While telehealth grows in popularity among consumers, it remains difficult for physicians and healthcare systems to offer these services, due to the uncertainty regarding reimbursements. This is especially true when it comes to Medicaid reimbursement for telehealth.

Understanding the way that reimbursements work through the various payers is essential for getting physicians to embrace telehealth. The confusion surrounding these reimbursements causes many providers to decide that it makes more sense to continue only offering traditional, in-person services and not including telehealth in their practice. 

In order to offer telehealth services, physicians and other healthcare systems need to understand how telehealth reimbursements work. The three major payers, Medicaid, Medicare, and commercial payers, all have different guidelines for dealing with telehealth. 

Not only that, but as telehealth becomes more in demand and utilized, reimbursement policies are changing and progressing. Keeping educated and aware of the evolving policies regarding telehealth reimbursements will help a greater number of providers to be comfortable offering their patients these services. 

Medicaid offers telehealth coverage in at least 48 states, as many Americans have Medicaid and telehealth services are becoming more and more in demand. For providers to offer telehealth services to their Medicaid patients, they need to be informed how Medicaid reimburses for telemedicine. 

Medicaid reimbursement for telehealth

Medicaid policies for telehealth reimbursement vary by state. In fact, each state determines their specific reimbursement policies for Medicaid. This makes it a longer process for providers to understand how telehealth services are reimbursed, as they need to check the specific policies for their state. However, there are some basic factors that make up Medicaid reimbursement that are utilized on a wider level.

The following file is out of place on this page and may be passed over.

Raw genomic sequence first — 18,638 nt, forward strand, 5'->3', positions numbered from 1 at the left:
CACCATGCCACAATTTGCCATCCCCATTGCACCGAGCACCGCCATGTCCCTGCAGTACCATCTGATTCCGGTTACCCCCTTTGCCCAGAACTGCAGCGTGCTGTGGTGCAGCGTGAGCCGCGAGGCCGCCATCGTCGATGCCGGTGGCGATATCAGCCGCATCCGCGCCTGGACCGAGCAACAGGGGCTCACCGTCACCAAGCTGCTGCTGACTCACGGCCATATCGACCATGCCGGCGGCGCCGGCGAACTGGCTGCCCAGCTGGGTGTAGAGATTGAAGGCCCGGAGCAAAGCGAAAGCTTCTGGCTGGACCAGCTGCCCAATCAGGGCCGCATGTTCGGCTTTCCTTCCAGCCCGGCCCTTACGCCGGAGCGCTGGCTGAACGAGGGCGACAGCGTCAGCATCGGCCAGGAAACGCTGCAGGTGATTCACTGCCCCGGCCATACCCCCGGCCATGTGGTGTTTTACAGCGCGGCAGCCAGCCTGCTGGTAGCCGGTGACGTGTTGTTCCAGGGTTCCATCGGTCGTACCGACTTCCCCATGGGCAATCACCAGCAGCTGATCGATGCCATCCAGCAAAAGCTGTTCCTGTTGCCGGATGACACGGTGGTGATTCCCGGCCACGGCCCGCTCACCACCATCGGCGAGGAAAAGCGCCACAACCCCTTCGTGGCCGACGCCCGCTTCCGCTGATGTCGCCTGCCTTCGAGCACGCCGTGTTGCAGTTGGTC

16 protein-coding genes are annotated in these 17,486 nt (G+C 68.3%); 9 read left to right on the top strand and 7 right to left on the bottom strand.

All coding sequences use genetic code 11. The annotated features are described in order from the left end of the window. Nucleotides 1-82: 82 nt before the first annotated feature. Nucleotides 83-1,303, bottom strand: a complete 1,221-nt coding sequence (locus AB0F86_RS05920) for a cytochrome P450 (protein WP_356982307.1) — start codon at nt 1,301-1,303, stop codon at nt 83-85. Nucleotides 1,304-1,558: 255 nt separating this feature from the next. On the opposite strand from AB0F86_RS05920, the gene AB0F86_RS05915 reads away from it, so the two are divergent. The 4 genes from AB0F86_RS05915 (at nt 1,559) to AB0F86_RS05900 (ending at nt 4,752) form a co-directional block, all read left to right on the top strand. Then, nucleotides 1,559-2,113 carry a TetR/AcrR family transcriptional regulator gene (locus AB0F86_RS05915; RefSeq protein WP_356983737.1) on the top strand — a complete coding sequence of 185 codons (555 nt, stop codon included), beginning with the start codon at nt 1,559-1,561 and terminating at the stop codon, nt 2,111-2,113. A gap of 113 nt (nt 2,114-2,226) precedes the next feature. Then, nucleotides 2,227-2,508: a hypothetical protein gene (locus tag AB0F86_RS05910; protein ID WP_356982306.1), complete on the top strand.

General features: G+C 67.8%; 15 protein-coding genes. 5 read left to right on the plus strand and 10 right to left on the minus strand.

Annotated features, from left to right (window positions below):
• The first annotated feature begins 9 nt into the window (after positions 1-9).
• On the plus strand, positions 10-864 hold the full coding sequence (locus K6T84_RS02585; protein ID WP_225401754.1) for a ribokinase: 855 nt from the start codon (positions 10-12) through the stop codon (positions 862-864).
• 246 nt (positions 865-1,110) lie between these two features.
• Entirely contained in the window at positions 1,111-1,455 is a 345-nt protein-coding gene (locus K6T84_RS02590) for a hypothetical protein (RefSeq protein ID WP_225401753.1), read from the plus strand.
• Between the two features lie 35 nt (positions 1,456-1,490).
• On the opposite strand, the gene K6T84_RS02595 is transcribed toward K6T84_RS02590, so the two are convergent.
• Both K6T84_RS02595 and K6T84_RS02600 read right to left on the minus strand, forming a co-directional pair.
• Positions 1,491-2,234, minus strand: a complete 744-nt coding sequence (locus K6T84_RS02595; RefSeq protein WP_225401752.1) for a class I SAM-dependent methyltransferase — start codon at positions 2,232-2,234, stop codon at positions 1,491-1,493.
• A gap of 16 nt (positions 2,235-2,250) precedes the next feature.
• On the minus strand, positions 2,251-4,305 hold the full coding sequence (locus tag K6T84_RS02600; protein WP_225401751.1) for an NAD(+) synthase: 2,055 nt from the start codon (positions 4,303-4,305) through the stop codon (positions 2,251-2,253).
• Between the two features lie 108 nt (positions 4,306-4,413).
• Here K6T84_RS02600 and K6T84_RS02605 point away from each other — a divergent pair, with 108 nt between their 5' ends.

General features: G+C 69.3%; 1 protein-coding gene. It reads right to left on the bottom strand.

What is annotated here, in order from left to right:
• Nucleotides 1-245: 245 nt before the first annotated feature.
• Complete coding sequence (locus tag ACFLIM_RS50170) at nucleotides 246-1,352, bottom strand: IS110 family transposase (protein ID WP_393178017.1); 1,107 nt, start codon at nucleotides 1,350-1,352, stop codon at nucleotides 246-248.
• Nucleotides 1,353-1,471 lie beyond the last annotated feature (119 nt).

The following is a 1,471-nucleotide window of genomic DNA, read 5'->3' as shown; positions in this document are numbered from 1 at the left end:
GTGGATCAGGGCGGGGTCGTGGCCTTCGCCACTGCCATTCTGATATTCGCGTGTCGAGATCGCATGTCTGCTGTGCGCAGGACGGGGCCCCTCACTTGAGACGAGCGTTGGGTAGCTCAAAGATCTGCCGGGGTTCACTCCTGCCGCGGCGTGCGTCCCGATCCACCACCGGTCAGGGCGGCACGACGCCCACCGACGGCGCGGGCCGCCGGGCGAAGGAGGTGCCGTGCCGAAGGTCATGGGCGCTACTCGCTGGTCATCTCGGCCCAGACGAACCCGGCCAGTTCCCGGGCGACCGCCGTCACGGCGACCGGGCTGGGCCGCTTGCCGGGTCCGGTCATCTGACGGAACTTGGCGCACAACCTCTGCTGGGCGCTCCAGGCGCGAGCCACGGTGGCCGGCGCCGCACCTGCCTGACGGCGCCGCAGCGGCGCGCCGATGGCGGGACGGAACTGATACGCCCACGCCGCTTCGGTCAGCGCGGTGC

Medicaid reimbursement for telehealth tends to look at three components in their usual reimbursement policies; technology, patient setting, and type of provider. 

Over half of the states where telehealth coverage is offered through Medicaid have no specific patient setting required for reimbursement. What this means for telehealth patients is that they do not have to be seen at a medical facility or clinic in order to be covered. 

There is also no required technology for telehealth services. Visits can happen through a number of mediums including phone, video, remote monitoring, and more. 

There is also a positive trend in provider type when it comes to telehealth reimbursement and Medicaid. Many states have no restrictions on the type of provider that can be reimbursed for telehealth services, and only a few restrict reimbursement to only physicians. However, even in the states that restrict telehealth reimbursement, change is on the horizon as telemedicine grows in popularity.

Final thoughts

Medicaid reimbursement for telehealth is unique to each state. Some have more restrictions than others which is why we recommend you reach out to your agency. For more telehealth tips and tricks, visit us at Telehealthist.com.